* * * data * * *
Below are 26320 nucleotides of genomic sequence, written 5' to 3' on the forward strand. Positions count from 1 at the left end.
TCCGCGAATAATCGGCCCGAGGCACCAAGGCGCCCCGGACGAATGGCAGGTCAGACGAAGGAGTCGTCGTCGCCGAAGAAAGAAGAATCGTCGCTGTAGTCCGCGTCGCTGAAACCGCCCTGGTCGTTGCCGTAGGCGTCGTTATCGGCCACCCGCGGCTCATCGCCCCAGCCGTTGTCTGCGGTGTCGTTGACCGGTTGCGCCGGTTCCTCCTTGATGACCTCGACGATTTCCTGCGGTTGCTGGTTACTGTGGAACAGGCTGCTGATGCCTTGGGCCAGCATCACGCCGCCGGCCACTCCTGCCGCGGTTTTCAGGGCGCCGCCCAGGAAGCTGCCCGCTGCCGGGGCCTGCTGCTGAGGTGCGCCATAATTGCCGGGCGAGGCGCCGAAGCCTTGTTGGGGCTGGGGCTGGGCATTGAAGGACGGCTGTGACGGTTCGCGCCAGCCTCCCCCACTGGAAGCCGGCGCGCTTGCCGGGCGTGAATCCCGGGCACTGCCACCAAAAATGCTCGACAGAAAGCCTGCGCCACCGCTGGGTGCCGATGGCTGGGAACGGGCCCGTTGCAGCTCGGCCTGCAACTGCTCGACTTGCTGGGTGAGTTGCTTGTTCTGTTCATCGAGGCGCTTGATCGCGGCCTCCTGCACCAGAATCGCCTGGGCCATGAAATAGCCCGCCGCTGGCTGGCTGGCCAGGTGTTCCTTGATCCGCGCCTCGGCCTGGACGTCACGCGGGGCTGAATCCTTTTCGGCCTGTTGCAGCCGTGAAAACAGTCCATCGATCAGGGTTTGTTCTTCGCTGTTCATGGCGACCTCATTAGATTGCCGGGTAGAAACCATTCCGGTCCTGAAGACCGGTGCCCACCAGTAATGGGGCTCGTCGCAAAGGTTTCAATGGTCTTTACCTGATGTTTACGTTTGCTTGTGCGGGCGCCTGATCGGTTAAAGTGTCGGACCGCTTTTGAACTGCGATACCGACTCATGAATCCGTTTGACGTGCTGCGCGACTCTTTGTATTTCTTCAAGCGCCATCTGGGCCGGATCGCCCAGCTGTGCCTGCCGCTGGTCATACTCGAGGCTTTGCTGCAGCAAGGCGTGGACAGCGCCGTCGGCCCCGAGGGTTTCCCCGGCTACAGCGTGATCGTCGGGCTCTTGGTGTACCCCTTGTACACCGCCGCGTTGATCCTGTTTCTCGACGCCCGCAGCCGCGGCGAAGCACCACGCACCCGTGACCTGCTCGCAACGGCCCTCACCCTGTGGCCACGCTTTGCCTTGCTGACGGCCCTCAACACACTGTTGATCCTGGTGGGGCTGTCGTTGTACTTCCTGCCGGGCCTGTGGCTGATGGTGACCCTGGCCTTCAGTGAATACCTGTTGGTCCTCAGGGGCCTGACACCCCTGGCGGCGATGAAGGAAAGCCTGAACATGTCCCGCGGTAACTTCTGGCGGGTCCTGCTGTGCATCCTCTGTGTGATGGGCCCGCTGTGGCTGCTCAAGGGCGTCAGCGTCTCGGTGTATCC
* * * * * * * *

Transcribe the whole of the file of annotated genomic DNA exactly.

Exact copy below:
Below are 26320 nucleotides of genomic sequence, written 5' to 3' on the forward strand. Positions count from 1 at the left end.
TCCGCGAATAATCGGCCCGAGGCACCAAGGCGCCCCGGACGAATGGCAGGTCAGACGAAGGAGTCGTCGTCGCCGAAGAAAGAAGAATCGTCGCTGTAGTCCGCGTCGCTGAAACCGCCCTGGTCGTTGCCGTAGGCGTCGTTATCGGCCACCCGCGGCTCATCGCCCCAGCCGTTGTCTGCGGTGTCGTTGACCGGTTGCGCCGGTTCCTCCTTGATGACCTCGACGATTTCCTGCGGTTGCTGGTTACTGTGGAACAGGCTGCTGATGCCTTGGGCCAGCATCACGCCGCCGGCCACTCCTGCCGCGGTTTTCAGGGCGCCGCCCAGGAAGCTGCCCGCTGCCGGGGCCTGCTGCTGAGGTGCGCCATAATTGCCGGGCGAGGCGCCGAAGCCTTGTTGGGGCTGGGGCTGGGCATTGAAGGACGGCTGTGACGGTTCGCGCCAGCCTCCCCCACTGGAAGCCGGCGCGCTTGCCGGGCGTGAATCCCGGGCACTGCCACCAAAAATGCTCGACAGAAAGCCTGCGCCACCGCTGGGTGCCGATGGCTGGGAACGGGCCCGTTGCAGCTCGGCCTGCAACTGCTCGACTTGCTGGGTGAGTTGCTTGTTCTGTTCATCGAGGCGCTTGATCGCGGCCTCCTGCACCAGAATCGCCTGGGCCATGAAATAGCCCGCCGCTGGCTGGCTGGCCAGGTGTTCCTTGATCCGCGCCTCGGCCTGGACGTCACGCGGGGCTGAATCCTTTTCGGCCTGTTGCAGCCGTGAAAACAGTCCATCGATCAGGGTTTGTTCTTCGCTGTTCATGGCGACCTCATTAGATTGCCGGGTAGAAACCATTCCGGTCCTGAAGACCGGTGCCCACCAGTAATGGGGCTCGTCGCAAAGGTTTCAATGGTCTTTACCTGATGTTTACGTTTGCTTGTGCGGGCGCCTGATCGGTTAAAGTGTCGGACCGCTTTTGAACTGCGATACCGACTCATGAATCCGTTTGACGTGCTGCGCGACTCTTTGTATTTCTTCAAGCGCCATCTGGGCCGGATCGCCCAGCTGTGCCTGCCGCTGGTCATACTCGAGGCTTTGCTGCAGCAAGGCGTGGACAGCGCCGTCGGCCCCGAGGGTTTCCCCGGCTACAGCGTGATCGTCGGGCTCTTGGTGTACCCCTTGTACACCGCCGCGTTGATCCTGTTTCTCGACGCCCGCAGCCGCGGCGAAGCACCACGCACCCGTGACCTGCTCGCAACGGCCCTCACCCTGTGGCCACGCTTTGCCTTGCTGACGGCCCTCAACACACTGTTGATCCTGGTGGGGCTGTCGTTGTACTTCCTGCCGGGCCTGTGGCTGATGGTGACCCTGGCCTTCAGTGAATACCTGTTGGTCCTCAGGGGCCTGACACCCCTGGCGGCGATGAAGGAAAGCCTGAACATGTCCCGCGGTAACTTCTGGCGGGTCCTGCTGTGCATCCTCTGTGTGATGGGCCCGCTGTGGCTGCTCAAGGGCGTCAGCGTCTCGGTGTATCC